法王新闻 | 2009年12月
地點：印度 菩提迦耶 德噶寺大殿
報導﹕Michele Martin / 金吉祥女
For many days before this special ceremony people have been giving the names of their close relative and friends, living or deceased, to monks who are sitting at tables in a large tent next to the Mahabodhi Society. The donors are seeking to benefit their loved ones through the ceremony that His Holiness will perform this evening. Akshobya (in Tibetan, Mitrukpa, “The Immovable One”) is considered to have a special ability to help those who have died and are in the intermediate state of the bardo.
His Holiness will perform this fire ritual with a small group of fully ordained monks and select attendants; no one else is allowed in the shrine hall. For the ceremony, the names that have been collected will be placed in two boxes, from which His Holiness will select seven or eight to be read aloud. The rest he will bless and offer to the ritual fire.
Before the ceremony begins at eight o’clock at night, the white marble veranda around the shrine room, especially in front of the windows, has been filling up with people who wish to witness the ceremony and send their prayers to all living beings, headed by those they especially care for. There is quite a chill in the evening air and everyone is bundled up for the three hours the ceremony will take.
Inside the temple, elaborate preparations have been made to set out all the offering substances and symbols. The same rectangular alter that was present for the Milarepa feast offering, is now placed in the middle of the hall. In front, facing the main shrine, is a throne for His Holiness, the same height as the alter. The image of Milarepa has been replaced with one of Akshobya in the Chinese style. He is indigo blue with his left hand in the earth touching gesture and his right in the meditation mudra. As if descended from the sky and barely resting on his palm is a shimmering golden vajra.
At eight o’clock, His Holiness enters the shrine hall and first speaks to the assembled monks. Taking his seat in front of the alter, he asked that all but a few central lights be turned off and this gives a soft and warm wash of color to him and the alter. He then performs the self-empowerment and places a white kata around his shoulders. Opening prayers, such as the Seven-Branch Prayer, are recited. The microphone is placed in front of His Holiness; with a slight echo in the almost empty space, his strong, resonant voice fills the hall and flows out to those sitting outside and beyond into the night.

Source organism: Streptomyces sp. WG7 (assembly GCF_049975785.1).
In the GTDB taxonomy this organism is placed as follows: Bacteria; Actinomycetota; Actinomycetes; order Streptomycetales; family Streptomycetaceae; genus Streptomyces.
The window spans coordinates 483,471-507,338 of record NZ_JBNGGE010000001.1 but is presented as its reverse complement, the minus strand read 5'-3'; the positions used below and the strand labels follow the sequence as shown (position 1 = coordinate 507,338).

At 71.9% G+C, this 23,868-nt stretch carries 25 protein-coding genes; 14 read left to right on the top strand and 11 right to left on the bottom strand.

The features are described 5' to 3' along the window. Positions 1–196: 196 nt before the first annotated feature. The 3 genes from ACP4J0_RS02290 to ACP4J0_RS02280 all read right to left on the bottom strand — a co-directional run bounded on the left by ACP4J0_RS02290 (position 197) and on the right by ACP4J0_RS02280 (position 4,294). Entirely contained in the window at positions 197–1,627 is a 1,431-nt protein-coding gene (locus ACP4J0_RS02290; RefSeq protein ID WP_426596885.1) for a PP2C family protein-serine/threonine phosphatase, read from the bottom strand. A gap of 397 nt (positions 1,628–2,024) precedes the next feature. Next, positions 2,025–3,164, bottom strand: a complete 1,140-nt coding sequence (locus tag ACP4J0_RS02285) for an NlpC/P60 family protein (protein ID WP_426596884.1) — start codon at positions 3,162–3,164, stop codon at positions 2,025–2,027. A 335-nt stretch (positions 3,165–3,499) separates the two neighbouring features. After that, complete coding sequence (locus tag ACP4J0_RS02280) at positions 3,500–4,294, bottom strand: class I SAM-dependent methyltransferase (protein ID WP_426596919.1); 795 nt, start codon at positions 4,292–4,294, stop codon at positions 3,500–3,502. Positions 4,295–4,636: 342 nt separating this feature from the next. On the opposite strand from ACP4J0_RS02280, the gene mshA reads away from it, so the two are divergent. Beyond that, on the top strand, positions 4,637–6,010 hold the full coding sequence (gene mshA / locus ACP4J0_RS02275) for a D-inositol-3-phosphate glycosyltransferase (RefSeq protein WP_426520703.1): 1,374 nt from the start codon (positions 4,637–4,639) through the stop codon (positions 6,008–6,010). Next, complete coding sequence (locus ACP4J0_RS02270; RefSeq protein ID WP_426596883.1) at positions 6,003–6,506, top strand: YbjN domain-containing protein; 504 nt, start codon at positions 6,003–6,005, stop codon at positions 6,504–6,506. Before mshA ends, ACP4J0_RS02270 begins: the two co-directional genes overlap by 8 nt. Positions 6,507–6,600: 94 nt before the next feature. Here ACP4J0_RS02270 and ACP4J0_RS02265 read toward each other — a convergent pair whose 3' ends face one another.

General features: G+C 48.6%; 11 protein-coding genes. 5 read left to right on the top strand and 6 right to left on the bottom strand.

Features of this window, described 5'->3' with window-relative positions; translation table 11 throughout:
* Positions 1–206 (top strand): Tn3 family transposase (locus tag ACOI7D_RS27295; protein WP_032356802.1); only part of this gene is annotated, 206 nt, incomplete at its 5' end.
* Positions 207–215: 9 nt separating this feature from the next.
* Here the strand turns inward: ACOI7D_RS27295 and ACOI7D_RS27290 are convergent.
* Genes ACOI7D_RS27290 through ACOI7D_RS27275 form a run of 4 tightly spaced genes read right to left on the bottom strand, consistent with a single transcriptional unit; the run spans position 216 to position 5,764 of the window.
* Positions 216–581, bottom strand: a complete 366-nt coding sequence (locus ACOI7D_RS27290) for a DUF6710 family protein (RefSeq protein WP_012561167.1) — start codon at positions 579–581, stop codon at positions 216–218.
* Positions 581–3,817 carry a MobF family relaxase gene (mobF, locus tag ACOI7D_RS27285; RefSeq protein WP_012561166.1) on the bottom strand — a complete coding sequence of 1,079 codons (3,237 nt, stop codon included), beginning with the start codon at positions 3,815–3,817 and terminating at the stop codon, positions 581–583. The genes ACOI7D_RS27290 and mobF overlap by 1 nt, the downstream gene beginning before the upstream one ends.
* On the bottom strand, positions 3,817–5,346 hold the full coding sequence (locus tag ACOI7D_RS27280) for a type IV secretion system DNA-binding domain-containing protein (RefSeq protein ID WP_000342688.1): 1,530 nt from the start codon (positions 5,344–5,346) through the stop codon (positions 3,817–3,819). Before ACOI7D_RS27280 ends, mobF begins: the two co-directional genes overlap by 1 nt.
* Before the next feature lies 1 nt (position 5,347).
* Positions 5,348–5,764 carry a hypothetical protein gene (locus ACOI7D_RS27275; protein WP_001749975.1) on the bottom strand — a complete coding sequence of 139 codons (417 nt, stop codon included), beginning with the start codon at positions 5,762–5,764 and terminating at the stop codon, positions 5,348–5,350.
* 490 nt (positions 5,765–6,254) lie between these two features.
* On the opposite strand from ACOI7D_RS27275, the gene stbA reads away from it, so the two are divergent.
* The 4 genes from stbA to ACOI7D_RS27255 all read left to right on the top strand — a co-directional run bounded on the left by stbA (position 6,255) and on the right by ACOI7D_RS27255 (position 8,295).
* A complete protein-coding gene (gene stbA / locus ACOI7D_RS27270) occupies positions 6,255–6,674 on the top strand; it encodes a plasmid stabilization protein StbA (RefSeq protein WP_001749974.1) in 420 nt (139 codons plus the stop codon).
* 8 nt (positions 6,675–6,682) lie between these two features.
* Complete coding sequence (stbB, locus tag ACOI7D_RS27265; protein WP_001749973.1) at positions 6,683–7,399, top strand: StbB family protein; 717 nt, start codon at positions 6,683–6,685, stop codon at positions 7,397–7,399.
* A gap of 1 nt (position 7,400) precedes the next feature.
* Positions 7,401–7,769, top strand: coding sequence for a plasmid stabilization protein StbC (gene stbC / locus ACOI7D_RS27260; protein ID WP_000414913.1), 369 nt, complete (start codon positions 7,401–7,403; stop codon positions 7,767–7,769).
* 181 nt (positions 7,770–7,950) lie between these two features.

After the fire in the center of the alter is lit, the vajracharya (shrine master) and his assistants bring to His Holiness the various substances to be offered. He also offers ghee from a long-handled spoon. As he reaches forward in rhythm with the chanting, the light from the fire flickers across his face. Occasionally, additional sticks of wood are offered to keep the fire burning well and finally all the substances have been given for the benefit of all.
Then His Holiness descends from his throne and walks out the front door of the shrine to a place next to the reflecting pool where thick branches have been arranged in an open, circular structure about five feet in diameter. It is into the middle of this blessed circle that His Holiness will offer the names. The two boxes are brought outside and placed next to him, and he begins to offer the myriad pieces of paper to the fire. It blazes higher and higher and some of the names float up into the sky as they turn to ashes and fall back down. Surrounding His Holiness and the fire is the crowd of people who had been sitting on the veranda. His Holiness empties one box and then the other. He finishes and returns to the shrine for the closing prayers while many remain around the fire to chant Om mani padme hum and with hearts warmed by the fire, remember their friends and relatives.